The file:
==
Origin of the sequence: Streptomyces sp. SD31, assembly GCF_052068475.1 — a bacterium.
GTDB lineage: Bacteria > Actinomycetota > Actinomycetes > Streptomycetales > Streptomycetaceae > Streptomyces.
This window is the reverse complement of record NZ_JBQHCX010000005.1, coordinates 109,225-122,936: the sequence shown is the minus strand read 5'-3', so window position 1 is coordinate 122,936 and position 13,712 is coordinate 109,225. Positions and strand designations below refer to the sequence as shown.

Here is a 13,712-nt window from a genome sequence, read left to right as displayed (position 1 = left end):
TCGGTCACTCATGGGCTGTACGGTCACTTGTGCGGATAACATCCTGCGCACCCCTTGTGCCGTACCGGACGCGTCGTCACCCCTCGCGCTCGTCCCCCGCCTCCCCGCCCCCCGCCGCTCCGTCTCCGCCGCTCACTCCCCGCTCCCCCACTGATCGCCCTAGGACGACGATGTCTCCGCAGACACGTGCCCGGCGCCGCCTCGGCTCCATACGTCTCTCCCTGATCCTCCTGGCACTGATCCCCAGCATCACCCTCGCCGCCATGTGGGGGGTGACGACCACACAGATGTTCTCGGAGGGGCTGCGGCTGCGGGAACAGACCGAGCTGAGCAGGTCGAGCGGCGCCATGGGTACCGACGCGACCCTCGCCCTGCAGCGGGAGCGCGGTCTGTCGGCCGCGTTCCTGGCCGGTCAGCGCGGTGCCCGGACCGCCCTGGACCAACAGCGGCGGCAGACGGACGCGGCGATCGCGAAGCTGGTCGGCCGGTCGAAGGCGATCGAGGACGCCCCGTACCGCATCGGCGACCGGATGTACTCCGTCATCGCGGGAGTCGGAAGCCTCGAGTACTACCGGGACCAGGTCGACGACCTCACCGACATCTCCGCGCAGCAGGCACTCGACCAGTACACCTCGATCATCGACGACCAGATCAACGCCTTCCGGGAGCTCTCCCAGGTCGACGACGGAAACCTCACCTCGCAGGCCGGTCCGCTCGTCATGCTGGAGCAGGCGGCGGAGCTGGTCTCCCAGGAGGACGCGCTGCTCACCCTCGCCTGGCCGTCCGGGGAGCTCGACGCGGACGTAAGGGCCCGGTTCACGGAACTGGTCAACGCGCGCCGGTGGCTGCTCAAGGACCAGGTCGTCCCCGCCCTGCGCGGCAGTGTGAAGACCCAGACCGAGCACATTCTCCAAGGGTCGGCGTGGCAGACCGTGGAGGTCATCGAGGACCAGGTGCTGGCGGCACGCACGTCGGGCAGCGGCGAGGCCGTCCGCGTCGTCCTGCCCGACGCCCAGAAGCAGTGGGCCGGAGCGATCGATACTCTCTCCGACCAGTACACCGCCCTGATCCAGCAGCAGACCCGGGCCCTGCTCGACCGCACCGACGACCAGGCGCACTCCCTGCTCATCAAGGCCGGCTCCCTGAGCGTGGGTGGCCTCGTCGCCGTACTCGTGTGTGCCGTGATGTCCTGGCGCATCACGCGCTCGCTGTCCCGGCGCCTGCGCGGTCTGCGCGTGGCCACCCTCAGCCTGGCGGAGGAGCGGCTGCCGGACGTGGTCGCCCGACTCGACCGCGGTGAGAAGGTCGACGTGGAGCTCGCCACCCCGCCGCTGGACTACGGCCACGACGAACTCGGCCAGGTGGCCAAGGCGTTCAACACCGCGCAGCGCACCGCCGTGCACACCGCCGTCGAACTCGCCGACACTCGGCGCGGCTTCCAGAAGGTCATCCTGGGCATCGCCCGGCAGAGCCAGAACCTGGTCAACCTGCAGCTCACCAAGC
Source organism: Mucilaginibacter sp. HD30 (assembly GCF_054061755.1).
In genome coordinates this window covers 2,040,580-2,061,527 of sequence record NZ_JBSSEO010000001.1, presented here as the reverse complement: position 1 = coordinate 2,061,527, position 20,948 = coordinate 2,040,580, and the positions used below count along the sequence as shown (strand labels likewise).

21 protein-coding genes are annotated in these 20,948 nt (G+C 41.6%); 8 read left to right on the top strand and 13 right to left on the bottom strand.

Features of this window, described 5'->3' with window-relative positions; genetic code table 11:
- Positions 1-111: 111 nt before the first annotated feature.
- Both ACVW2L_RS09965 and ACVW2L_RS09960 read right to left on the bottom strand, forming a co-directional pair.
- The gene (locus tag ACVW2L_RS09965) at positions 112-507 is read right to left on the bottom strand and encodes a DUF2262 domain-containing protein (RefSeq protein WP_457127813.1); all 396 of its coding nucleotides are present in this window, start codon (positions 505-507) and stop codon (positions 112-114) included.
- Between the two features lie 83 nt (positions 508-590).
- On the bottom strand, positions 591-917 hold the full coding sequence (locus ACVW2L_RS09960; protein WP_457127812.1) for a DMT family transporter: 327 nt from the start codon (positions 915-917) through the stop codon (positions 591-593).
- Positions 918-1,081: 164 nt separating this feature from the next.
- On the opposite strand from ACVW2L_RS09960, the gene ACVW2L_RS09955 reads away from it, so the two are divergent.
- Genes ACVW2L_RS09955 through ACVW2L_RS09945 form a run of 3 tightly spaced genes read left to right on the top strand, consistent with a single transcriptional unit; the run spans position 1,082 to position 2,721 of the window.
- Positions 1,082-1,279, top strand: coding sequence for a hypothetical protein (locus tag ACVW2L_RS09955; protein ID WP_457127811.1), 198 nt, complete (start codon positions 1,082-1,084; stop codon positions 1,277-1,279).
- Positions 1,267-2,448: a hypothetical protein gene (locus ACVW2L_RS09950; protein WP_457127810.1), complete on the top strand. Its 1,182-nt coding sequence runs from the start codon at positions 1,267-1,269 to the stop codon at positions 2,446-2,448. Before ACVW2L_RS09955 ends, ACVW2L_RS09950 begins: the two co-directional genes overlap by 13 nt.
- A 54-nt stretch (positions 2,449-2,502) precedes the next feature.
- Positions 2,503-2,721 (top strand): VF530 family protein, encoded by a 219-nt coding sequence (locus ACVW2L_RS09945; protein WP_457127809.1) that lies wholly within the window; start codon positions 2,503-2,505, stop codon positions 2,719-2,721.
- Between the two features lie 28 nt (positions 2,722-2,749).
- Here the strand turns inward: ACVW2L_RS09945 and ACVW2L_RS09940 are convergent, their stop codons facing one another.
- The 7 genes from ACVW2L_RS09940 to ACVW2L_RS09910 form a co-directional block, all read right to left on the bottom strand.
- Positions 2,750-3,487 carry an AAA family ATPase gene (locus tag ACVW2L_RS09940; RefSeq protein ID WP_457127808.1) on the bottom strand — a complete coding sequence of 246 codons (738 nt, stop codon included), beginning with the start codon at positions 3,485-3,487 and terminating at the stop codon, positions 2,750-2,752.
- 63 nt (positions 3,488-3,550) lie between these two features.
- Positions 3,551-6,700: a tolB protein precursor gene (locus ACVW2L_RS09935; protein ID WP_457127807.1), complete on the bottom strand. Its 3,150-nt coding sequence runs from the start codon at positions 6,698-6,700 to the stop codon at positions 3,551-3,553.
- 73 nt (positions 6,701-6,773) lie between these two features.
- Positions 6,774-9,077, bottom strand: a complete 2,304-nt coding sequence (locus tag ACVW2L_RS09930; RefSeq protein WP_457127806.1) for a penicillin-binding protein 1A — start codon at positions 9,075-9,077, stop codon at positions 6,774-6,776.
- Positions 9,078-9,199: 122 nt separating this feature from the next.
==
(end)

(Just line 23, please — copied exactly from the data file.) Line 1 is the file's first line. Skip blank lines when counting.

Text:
- Here the strand turns inward: ACVW2L_RS09945 and ACVW2L_RS09940 are convergent, their stop codons facing one another.